The loss of Will Elliott of Pavilion is still sending shock waves throughout the outdoor fraternity.
At 78, he still had plenty of hunting and fishing plans on his outdoor calendar, especially with his wife Jean, who had recently retired. Elliott died peacefully in his favorite recliner last weekend.
Elliott made his mark writing for The Buffalo News for more than 30 years. His first column appeared April 25, 1986, with the headline, “Warmer Weather is Good News for Fishermen.” His last piece appeared in August 2016.
Throughout his writing career, he combined his magnificent knowledge of the outdoors with his command of the English language (he was an English teacher at Depew High School for 33 years). Throw in his uncanny wit and you have a recipe for weaving some intricate details that were both instructional and entertaining.
“I’ve lost my favorite hunting and fishing partner,” Jean said.
One story she shared was the time they were driving back from Buffalo a couple of years ago.
“Will wanted to stop in at Brobeil Marine,” she said. “As we walked in, Fran Brobeil greeted us at the door and said, ‘Are you here to pick up your new boat? Everything is ready.’ The look on my face must have been priceless because everyone in the showroom scattered. I didn’t know anything about it. He had just bought a brand new Polar Kraft with all of the bells and whistles.
"There was no argument from me though. Fishing was a big part of his life. That’s who he was. His response was that he sold his two other boats to get this one and that it will probably be the last boat he owns.”
Through the years, Elliott received significant recognition for his work. He was named to the New York State Outdoorsman Hall of Fame in 2011 and he earned the Conservationist of the Year from the Southtowns Walleye Association in 2016. He was also awarded the Southtowns Walleye Association’s Public Relations Award in 1998, 2003 and 2004.
However, he was a humble man and he preferred to be behind the scenes, lending his expertise and support.
He was president of the New York State Outdoor Writers Association (2006-2008) and served on the Board of Directors for the tight-knit group. He had previously served on the board for the Association of Great Lakes Outdoor Writers and was a member of other media groups such as the Outdoor Writers Association of America, the Professional Outdoor Media Association and the Pennsylvania Outdoor Writers Association.
He was also caring and compassionate.
“One time we were coming back from a fishing congress meeting and he pulled over to the side of the road,” remembered Joe Fischer, longtime chairman of the Erie County Fisheries Advisory Board (a board Elliott previously served on). “He got out of the vehicle and scanned the area. When I asked him what he was doing he said he was just checking on the deer — it had been a severe winter and he was worried about them.”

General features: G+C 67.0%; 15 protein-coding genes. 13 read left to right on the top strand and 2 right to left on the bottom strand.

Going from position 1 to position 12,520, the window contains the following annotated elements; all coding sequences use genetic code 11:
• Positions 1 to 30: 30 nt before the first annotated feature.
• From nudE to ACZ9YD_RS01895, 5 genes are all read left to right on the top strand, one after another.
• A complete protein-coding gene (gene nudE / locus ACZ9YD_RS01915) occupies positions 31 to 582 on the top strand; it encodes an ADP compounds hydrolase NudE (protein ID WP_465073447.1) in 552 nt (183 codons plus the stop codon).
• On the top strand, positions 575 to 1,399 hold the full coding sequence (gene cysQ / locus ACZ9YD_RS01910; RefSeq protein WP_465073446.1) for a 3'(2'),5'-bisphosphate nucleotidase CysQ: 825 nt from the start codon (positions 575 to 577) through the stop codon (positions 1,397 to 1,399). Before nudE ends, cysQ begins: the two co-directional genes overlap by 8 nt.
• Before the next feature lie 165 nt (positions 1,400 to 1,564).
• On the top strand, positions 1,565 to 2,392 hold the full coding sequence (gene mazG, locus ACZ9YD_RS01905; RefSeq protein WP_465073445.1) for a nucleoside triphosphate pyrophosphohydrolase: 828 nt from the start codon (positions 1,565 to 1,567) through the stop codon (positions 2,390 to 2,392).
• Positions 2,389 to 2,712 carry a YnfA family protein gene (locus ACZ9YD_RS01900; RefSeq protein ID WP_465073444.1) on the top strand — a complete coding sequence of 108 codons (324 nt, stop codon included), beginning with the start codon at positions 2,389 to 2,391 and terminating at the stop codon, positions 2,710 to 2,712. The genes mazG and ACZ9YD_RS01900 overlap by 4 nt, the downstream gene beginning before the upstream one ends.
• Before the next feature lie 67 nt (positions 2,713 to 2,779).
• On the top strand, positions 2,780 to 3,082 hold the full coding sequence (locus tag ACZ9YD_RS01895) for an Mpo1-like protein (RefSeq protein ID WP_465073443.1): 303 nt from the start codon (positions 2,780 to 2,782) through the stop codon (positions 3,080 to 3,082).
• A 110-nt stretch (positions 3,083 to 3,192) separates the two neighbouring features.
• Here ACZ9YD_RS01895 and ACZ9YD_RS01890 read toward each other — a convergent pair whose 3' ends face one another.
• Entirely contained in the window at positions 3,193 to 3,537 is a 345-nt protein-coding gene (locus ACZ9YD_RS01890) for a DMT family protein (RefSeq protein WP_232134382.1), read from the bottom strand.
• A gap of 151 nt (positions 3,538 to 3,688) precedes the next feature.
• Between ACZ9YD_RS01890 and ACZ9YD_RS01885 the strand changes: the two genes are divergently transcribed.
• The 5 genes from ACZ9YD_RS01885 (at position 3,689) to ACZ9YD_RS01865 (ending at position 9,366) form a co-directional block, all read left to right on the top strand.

I have fished and hunted with Will many times through the years. Most recently it was last fall during the NYSOWA 50th Anniversary conference and celebration at Lake George. We fished on Glen Lake, a body of water we had fished together on a decade before in the spring. This was the fall. Will methodically figured out the best spots to target and we were pulling in slab bluegills in no time.
He was a student of the outdoors and perch/panfish fishing was one of his passions. He impressed legendary big-game hunter Jim Zumbo, who was fishing with us that day. Zumbo also has an affection for panfish.
He had a sincere appreciation for writing greats such as Robert Ruark, Ernest Hemingway, Ralph Waldo Emerson, Aldo Leopold and Henry David Thoreau. His insight into these writers helped him develop his own style as he put his points across to the masses not only in The Buffalo News but other publications such as NY Outdoor News.
Local writer Dave Barus of East Aurora knew Elliott for more than 50 years and often jokingly called him the master of the metaphor. Barus remembered Elliott fondly not only as a school teacher (he first met him his first year teaching at Depew in 1966), but as an instructor of a local fishing class that educated hundreds of angling students through the years. If you didn’t sign up early, you couldn’t get in.
“I’m really going to miss him,” Barus said, “ but I know he will always be at my side and at the side of so many others from the life he shared with so many.”
The outdoors lost a true friend this week, an ambassador to the natural world. So did we. Rest in peace, Will.
To read some of Will Elliott's columns from the Buffalo News, click here.